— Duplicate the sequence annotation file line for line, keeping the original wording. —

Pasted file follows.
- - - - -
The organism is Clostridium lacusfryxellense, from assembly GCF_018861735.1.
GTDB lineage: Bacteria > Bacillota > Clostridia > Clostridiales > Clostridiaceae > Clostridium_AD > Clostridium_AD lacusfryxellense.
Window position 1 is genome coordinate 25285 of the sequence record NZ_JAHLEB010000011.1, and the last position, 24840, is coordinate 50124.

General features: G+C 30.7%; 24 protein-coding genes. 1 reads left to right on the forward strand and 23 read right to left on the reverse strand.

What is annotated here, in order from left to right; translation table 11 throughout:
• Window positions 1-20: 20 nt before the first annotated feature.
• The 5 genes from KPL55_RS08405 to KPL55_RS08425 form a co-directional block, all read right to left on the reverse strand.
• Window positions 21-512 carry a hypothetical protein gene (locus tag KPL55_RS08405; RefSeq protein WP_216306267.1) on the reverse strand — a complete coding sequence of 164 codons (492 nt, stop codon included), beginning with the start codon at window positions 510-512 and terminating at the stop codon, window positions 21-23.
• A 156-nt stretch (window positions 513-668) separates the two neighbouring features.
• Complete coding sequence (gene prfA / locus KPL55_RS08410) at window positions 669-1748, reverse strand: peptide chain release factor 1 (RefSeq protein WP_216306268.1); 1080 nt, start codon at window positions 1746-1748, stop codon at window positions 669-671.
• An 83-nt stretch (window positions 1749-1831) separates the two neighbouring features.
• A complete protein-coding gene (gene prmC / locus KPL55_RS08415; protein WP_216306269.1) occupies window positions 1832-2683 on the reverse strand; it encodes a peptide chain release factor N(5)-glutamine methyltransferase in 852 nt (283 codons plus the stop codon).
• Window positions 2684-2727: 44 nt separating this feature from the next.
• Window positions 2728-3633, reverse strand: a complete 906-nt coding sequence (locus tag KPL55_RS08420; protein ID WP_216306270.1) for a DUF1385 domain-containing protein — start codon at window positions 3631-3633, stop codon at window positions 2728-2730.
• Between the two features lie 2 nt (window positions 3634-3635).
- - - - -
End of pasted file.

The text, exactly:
The organism is Clostridium lacusfryxellense, from assembly GCF_018861735.1.
GTDB lineage: Bacteria > Bacillota > Clostridia > Clostridiales > Clostridiaceae > Clostridium_AD > Clostridium_AD lacusfryxellense.
Window position 1 is genome coordinate 25285 of the sequence record NZ_JAHLEB010000011.1, and the last position, 24840, is coordinate 50124.

General features: G+C 30.7%; 24 protein-coding genes. 1 reads left to right on the forward strand and 23 read right to left on the reverse strand.

What is annotated here, in order from left to right; translation table 11 throughout:
• Window positions 1-20: 20 nt before the first annotated feature.
• The 5 genes from KPL55_RS08405 to KPL55_RS08425 form a co-directional block, all read right to left on the reverse strand.
• Window positions 21-512 carry a hypothetical protein gene (locus tag KPL55_RS08405; RefSeq protein WP_216306267.1) on the reverse strand — a complete coding sequence of 164 codons (492 nt, stop codon included), beginning with the start codon at window positions 510-512 and terminating at the stop codon, window positions 21-23.
• A 156-nt stretch (window positions 513-668) separates the two neighbouring features.
• Complete coding sequence (gene prfA / locus KPL55_RS08410) at window positions 669-1748, reverse strand: peptide chain release factor 1 (RefSeq protein WP_216306268.1); 1080 nt, start codon at window positions 1746-1748, stop codon at window positions 669-671.
• An 83-nt stretch (window positions 1749-1831) separates the two neighbouring features.
• A complete protein-coding gene (gene prmC / locus KPL55_RS08415; protein WP_216306269.1) occupies window positions 1832-2683 on the reverse strand; it encodes a peptide chain release factor N(5)-glutamine methyltransferase in 852 nt (283 codons plus the stop codon).
• Window positions 2684-2727: 44 nt separating this feature from the next.
• Window positions 2728-3633, reverse strand: a complete 906-nt coding sequence (locus tag KPL55_RS08420; protein ID WP_216306270.1) for a DUF1385 domain-containing protein — start codon at window positions 3631-3633, stop codon at window positions 2728-2730.
• Between the two features lie 2 nt (window positions 3634-3635).